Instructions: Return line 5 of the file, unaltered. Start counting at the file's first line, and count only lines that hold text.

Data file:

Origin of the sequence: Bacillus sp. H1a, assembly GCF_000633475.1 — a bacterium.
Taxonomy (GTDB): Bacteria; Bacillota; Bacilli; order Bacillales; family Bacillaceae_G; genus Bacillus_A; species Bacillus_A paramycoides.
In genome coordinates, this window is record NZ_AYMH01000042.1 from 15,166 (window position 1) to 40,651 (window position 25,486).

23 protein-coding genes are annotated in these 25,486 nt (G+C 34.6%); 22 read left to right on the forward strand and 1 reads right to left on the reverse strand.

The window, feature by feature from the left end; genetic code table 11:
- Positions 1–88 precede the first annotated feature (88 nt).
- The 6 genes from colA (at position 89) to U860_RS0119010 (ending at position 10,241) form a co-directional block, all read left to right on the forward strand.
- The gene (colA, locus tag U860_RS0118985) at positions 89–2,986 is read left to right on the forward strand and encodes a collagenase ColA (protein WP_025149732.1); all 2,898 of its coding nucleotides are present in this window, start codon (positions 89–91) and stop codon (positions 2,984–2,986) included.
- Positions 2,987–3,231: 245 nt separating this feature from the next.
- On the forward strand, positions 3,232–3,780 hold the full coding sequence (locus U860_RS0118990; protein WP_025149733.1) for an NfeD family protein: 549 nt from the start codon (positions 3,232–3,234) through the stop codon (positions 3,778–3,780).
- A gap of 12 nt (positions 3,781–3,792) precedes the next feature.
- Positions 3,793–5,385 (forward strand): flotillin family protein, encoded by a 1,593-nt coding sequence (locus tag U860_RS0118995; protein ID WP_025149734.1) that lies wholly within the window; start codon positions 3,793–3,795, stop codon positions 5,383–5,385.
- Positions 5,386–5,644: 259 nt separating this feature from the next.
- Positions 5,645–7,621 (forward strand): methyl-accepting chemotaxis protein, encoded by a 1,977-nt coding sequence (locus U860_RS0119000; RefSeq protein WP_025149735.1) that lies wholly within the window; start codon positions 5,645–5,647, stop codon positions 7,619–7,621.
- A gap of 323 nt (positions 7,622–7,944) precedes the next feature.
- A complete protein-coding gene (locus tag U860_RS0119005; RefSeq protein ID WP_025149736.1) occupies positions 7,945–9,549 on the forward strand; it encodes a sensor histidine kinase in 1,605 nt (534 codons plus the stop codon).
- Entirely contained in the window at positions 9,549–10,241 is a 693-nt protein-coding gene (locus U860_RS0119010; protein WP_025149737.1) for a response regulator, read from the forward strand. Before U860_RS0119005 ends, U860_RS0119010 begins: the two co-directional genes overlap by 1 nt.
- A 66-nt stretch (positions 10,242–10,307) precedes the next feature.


The window, feature by feature from the left end; genetic code table 11: